The seeds for the QuickTurtle Band sprouted that day in TBone’s heart.

Richard Rensberry, Author at QuickTurtle Books®

TBone Ditty, creator of the QuickTurtle® Band

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TBone Ditty was born on a north country farm.  He was surrounded by home craftsmen and influenced by their skill and assortment of hand tools from an early age.  He built tree houses and soapbox cars out of the scrap lumber he rummaged from old coops and dilapidated barns.  His beech tree house was where he formed his first band.

He was eight years old.  He created a xylophone out of an assortment of soda pop bottles and a set of drums out of old metal milk pails and creamery cans.  He found an old whiskey jug in their farmhouse basement and a Hohner harmonica that had been sat on way too many times.  One of the neighbor boys brought along a rusty old cowbell they incorporated as well.

They called themselves “The RagTag Boys” even though TBone’s older sister Carla did the vocals.  She was a screamer but could carry a tune well enough to get them by.  She also took a liking to ringing the cowbell and yodeling at opportune times.

Music wasn’t just a flash in the pan for TBone.  He convinced the other kids to come to the tree house almost every weekend to practice and help write and perform his silly songs.  It wasn’t but three months later and they played in a talent show down at the local church.  They didn’t win but they raised some eyebrows.  They became a hit among their school friends and were invited to play at birthday parties and family picnics.  They even earned some pocket change.

TBone kept the RagTag Boys musically motivated for a couple of years and then his mates seemed to outgrow the simple instruments and TBone’s overbearing devotion.  Their were baseballs to be pitched and hit over the fence.   There were girls that needed teasing and kissed.  Those things, chores and homework absorbed their precious free time.  The RagTag Boys disbanded and went their separate ways.

TBone himself continued along his musical path by toying more and more with woodworking and the building of sophisticated stringed instruments.  By the time he reached his twelfth birthday he had built his first fiddle and an acoustic guitar.  Both were functioning instruments when he formed his second band called “The BuzzCuts”.  It was made up of a batch of new friends with the exception of their lead singer who was once again Carla.  She had blossomed into a pretty and bodacious entertainer.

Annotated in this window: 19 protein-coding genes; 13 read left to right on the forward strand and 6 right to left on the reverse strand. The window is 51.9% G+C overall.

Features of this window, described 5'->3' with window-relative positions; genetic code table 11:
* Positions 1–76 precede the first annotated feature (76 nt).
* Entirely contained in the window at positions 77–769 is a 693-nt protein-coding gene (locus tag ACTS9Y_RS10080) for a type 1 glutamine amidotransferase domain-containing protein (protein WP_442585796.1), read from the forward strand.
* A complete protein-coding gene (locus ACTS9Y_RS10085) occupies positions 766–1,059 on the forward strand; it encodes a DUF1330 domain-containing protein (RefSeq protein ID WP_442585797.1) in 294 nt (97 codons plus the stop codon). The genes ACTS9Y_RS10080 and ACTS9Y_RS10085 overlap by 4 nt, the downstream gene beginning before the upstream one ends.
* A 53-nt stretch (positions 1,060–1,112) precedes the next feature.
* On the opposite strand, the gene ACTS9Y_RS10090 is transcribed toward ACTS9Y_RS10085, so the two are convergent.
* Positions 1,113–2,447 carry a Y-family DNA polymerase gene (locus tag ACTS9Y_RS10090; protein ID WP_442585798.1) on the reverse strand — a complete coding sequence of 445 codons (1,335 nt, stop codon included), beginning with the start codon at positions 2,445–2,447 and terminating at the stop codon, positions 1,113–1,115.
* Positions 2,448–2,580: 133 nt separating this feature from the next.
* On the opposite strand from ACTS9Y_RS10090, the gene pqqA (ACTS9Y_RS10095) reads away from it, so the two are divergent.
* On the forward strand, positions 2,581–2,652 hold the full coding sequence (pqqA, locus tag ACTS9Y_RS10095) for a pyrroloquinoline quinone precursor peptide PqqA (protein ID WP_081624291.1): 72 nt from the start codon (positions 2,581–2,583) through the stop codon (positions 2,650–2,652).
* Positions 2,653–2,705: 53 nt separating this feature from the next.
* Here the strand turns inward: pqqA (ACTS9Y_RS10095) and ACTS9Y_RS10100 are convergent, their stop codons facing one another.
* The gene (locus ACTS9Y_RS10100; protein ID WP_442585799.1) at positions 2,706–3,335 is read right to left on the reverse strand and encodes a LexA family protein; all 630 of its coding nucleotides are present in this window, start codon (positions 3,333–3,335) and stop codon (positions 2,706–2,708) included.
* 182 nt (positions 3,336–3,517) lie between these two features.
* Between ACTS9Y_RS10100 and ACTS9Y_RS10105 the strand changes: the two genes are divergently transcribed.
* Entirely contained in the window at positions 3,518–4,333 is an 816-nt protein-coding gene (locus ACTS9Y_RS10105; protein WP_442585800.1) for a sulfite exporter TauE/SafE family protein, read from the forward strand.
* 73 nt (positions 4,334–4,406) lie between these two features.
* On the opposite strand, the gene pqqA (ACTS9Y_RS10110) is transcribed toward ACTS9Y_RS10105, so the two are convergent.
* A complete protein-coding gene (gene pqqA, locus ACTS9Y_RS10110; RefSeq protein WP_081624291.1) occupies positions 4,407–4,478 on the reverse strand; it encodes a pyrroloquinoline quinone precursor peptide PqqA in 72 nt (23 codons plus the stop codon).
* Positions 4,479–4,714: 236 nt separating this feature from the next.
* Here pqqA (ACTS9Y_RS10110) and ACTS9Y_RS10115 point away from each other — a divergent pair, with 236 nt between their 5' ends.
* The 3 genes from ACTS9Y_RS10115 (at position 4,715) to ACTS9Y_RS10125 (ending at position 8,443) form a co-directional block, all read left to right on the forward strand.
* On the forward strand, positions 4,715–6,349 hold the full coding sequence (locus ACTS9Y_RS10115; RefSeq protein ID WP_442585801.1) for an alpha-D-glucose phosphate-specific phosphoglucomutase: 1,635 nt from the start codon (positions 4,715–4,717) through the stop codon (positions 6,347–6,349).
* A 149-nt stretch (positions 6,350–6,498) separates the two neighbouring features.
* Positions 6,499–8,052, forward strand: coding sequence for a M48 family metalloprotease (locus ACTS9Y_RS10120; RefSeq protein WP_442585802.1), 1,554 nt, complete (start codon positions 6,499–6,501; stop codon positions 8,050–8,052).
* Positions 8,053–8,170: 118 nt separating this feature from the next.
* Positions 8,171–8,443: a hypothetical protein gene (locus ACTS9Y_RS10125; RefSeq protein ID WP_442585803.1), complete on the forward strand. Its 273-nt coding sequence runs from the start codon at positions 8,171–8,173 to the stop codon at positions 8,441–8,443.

The band graduated into the realm of being a bonafide garage band until the fateful day when Carla was accepted and called away to acting school.  TBone tried to forge ahead, but without Carla the band lacked the vocals necessary to carry them forward and the BuzzCuts went the way of the RagTag Boys.

TBone was 16 years old.     (to be continued)

Richard Rensberry, Author at QuickTurtle Books®  http://www.quickturtlebooks.com

The QuickTurtle® Band, My Blue Guitar

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Beneath fluorescent lights

in crowded terminals

nothing to do but drink

and piss in urinals

too many times too remember.

All the hotel rooms

and tasteless airport food.

Nothing to do but joke

and buck up to the rude

vibe of  Security.

I strum my blue guitar

and fiddle with a verse

to vocalize my angst

and rawness of my nerves.

“My name is TBone Ditty

older and akimbo

pretending that I’m witty

with my blue blue guitar.

I’m feelin awful shitty

but I sing from the heart.

On the road here in Limbo

I’m lookin none too pretty

but I sing and I shout

it’s a pill of a city

where my fans hang out.

My name is TBone Ditty

and I’m down for the count.”

Richard Rensberry, Author at QuickTurtle Books®